You have heard that it was said to the ancients, ‘Do not murder,’ and anyone who murders will be subject to judgment.’ But I tell you that anyone who is angry with his brother will be subject to judgment Matthew 5.21

C S Lewis, the novelist and academic after converting from atheism to Christianity, said this of Jesus:

A man who was merely a man and said the sort of things Jesus said would not be a great moral teacher. He would either be a lunatic—on a level with a man who says he is a poached egg—or else he would be the devil of hell. You must make your choice. Either this man was, and is, the son of God: or else a madman, or something worse. You can shut him up for a fool, you can spit at him and kill him as a demon; or you can fall at his feet and call him Lord and God.

Finally let me remind you of Jesus’ forbear – David and the story of his being chosen and anointed.
 But the Lord told Samuel, “Don’t look at his appearance or how tall he is, because I have rejected him. God does not see as humans see. Humans look at outward appearances, but the Lord looks into the heart.”

And then from 1 Corinthians 1.25-27

For the foolishness of God is wiser than man’s wisdom, and the weakness of God is stronger than man’s strength. Brothers, and sisters, consider the time of your calling: Not many of you were wise by human standards; not many were powerful; not many were of noble birth. But God chose the foolish things of the world to shame the wise; God chose the weak things of the world to shame the strong.…

Who’d have thought God would have called you and me to this place at this time to help with the further and fuller realization of the Lord’s Prayer working towards the redemption of the whole cosmos.

For as ‘Michael Quoist in his book ‘The Christian Response’ says…

‘You are a unique and irreplaceable actor in the drama of human history, and Jesus Christ has need of you to make known his salvific work in this particular place and at this particular moment in history.’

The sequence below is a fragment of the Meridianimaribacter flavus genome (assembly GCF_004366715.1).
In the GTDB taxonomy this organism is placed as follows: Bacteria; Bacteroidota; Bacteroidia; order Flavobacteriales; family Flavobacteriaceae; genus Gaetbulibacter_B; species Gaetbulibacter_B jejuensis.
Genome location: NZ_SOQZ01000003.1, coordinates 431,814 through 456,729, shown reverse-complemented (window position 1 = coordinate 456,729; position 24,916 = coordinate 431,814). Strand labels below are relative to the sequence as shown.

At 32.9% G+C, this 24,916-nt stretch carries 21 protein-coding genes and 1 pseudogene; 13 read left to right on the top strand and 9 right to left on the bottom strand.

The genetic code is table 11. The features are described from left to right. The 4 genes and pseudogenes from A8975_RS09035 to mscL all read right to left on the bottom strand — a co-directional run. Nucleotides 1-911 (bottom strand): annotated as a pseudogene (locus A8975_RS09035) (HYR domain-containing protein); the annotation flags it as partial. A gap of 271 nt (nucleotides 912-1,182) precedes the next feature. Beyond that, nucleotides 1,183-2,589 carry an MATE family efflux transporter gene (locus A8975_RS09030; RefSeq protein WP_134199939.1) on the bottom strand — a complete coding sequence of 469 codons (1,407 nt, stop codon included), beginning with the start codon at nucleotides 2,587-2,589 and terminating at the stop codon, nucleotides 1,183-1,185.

Let us pray…

O Saviour Christ, in whose way of love lays the secret of all life, and the hope of all people, we pray for quiet courage to match this hour. We did not choose to be born or to live in such an age; but let its problems challenge us, its discoveries exhilarate us, its injustices anger us, it possibilities inspire us, and its vigour renew us. Pour out upon us a fresh indwelling of the Holy Spirit; make us bold and courageous in sharing faith in both word and deed for your Kingdom’s sake we ask.


Sunday, 14 August 2016

'Contentious Jesus' - transcript of Sermon St Anne's Brown Edge 14/08/16

Jeremiah 23.23-29, Hebrews 11.29, 12.2   12.2, Luke 12.49-56

I imagine a goodly number people tasked with preaching today when they turned to look at the Lectionary readings felt their hearts sink and thought to themselves, as I did, what on earth do you make out of this passage from Luke’s Gospel.

These words of Jesus might be near the top of the list of ‘things we wish Jesus hadn’t said.’ With talk of divisions among close family members, casting fire down upon the earth and calling people hypocrites.